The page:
End of Year School Tips

In Education, Family by Janet ArnoldLeave a Comment

Summer is right around the corner which means the school year is coming to an end. While children and parents alike maybe focusing on their summer plans, this transition provides a great opportunity to reflect with your child and plan for next year. With a little planning, there are some end of year tips to help maximize your child’s learning for September.

Create a journal

Journaling or scrapbooking with your child is a great activity to engage in self-reflection and identify some of their great accomplishments. Ask your child to select a few of their favourite memories and biggest accomplishments from this past year. This could be a test they did very well on, a project they enjoyed doing, social or emotional growth, or even an achievement in a hobby.


If a scrapbook or journal seems too formal, even having this conversation over the dinner table would be beneficial. It’s important for children to become self-reflective, and to recognize their growth and achievement. This helps to build their confidence, boost their self-esteem, and encourages them to set further goals. It also validates their efforts and it serves as a nice reminder the next time they begin a challenging task; you can recall their past successes as a means to remind them of their great capabilities.

Don’t just focus on grades

Kids don’t always get good grades in every area of their report cards, or great levels in their learning skills. This can affect their self-confidence. Rather than dwelling on marks or marginal changes in learning skills, focus on personal growth and what your child learned this year. Each child’s growth and personal gains are not necessarily evident by looking solely at grades. Life skills and personal growth are of great importance, sometimes more so than grades. For example, persevering through challenging tasks like multiplication and division provides confidence for perseverance in other tasks going forward. What about the confidence to present in front of the class which had previously not been attempted? These things are of great importance, and success for each child is as different as each individual child is.

How to use a report card

Report card data should be viewed with a growth mindset and can be used in goal setting for next school year.  The final report card is a way to guide the conversation, focus on your child’s learning skills and work habits. These skills are so important for success in all areas of the curriculum.  By recording goals for the next school year in June, you can easily review them in August before heading back to school and set your child up for success by ensuring they have any tools or strategies needed to reach their goals.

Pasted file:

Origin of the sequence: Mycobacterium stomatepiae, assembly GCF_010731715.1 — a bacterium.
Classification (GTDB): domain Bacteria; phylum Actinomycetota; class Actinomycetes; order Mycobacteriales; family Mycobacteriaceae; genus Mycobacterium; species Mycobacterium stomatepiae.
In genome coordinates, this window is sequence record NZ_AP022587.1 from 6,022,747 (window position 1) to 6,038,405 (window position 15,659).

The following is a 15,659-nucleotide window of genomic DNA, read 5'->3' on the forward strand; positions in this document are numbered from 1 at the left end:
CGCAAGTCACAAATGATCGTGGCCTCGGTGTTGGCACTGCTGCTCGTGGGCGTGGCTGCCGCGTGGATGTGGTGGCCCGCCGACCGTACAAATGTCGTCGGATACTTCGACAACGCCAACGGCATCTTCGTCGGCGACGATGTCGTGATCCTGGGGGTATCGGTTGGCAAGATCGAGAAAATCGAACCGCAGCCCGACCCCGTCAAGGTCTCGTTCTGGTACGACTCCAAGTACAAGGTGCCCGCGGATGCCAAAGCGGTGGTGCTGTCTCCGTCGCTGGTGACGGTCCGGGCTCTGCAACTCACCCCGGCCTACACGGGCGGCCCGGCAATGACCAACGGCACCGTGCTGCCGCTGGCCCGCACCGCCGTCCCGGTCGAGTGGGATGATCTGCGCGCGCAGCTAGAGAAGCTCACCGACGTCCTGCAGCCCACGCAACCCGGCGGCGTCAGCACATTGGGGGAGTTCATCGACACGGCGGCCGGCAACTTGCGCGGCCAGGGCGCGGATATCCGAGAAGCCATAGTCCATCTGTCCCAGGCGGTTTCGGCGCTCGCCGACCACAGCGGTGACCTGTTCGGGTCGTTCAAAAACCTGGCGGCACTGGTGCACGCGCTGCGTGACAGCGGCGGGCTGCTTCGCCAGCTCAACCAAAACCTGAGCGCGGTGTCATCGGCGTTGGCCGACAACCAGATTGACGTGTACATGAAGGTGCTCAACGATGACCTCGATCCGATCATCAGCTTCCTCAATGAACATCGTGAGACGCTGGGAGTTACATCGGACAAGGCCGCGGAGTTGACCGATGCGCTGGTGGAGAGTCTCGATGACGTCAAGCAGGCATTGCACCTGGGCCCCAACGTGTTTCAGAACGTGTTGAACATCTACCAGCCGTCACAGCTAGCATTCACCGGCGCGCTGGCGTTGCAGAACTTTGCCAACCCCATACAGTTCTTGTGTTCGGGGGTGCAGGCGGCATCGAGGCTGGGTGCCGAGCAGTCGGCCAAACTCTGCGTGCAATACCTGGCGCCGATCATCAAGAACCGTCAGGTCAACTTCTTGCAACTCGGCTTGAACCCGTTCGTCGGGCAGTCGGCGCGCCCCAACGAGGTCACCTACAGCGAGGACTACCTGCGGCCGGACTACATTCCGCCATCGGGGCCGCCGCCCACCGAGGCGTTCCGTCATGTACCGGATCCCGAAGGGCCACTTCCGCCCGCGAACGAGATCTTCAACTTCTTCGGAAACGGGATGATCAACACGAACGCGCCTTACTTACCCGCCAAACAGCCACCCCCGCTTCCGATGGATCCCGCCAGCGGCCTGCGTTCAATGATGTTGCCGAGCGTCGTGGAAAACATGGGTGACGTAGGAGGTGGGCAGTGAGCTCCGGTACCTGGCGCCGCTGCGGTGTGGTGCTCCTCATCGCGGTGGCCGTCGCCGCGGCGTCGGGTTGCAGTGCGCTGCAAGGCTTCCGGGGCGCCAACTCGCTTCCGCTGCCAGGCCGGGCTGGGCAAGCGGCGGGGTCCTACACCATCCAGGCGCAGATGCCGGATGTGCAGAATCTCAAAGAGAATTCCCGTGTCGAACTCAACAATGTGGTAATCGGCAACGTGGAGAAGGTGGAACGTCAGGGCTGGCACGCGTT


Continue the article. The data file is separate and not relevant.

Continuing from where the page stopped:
All about me

Learning occurs when children have a better understanding of their learning needs.  Have your child write a letter to their new teacher or fill out an “All about me” package that focuses on talents/strengths, likes/dislikes, and how they learn best. A simple self-advocacy card is quick way for educators to learn about your child and their needs. Place it in a box or an envelope and put it away until September.  Check out this link for a free download×3-card-to-help-teachers-get-to-know-your-child

Over the Summer

Skills are like muscles, it’s good to let them rest for a short while, but if you break for too long you could loose some of the progress you’ve made in developing and strengthening them. This is what could happen to students’ skills over the summer. In order to maintain the development they made throughout the year, have your child practice their skills in a leisurely and fun way over the summer. In practical terms this could mean encouraging them to read novels for pleasure and engaging in meaningful book talk discussions with them.

Make it feel fun

Just because summer is here, doesn’t mean your child’s learning stops. This is a great time to encourage your child to practice their coding skills on a website platform. Does your child enjoy music? Maybe pursue an interest in a musical instrument. It’s important to make it feel organic and fun, so that they develop an intrinsic motivation to complete these tasks. Any activities that are challenging and require sustained focus will help them exercise their brain muscles and stay in a good routine. Making it fun will ensure a smooth transition back into school in September.

By actively involving your children and planning for next year, this is the perfect time to strengthen your child’s academic skills for September.

A special thank you to Michelle Lockett (Junior/Intermediate Teacher),  Brittany Lew  (Junior/Intermediate Teacher) and  Robin Bacher (Educational Consultant) for their contributions to this article.

Meet the Author | Janet Arnold

Janet Arnold is the Mother to two boys. She is a Behaviour Consultant, Author/Blogger, and an accredited Triple P Practitioner (Standard Stepping Stones) who has a strong background in Applied Behavioural Analysis (ABA). She is a High Five Trainer. Since 1996, Janet has worked with children, their families, and individuals in clinical and educational settings.

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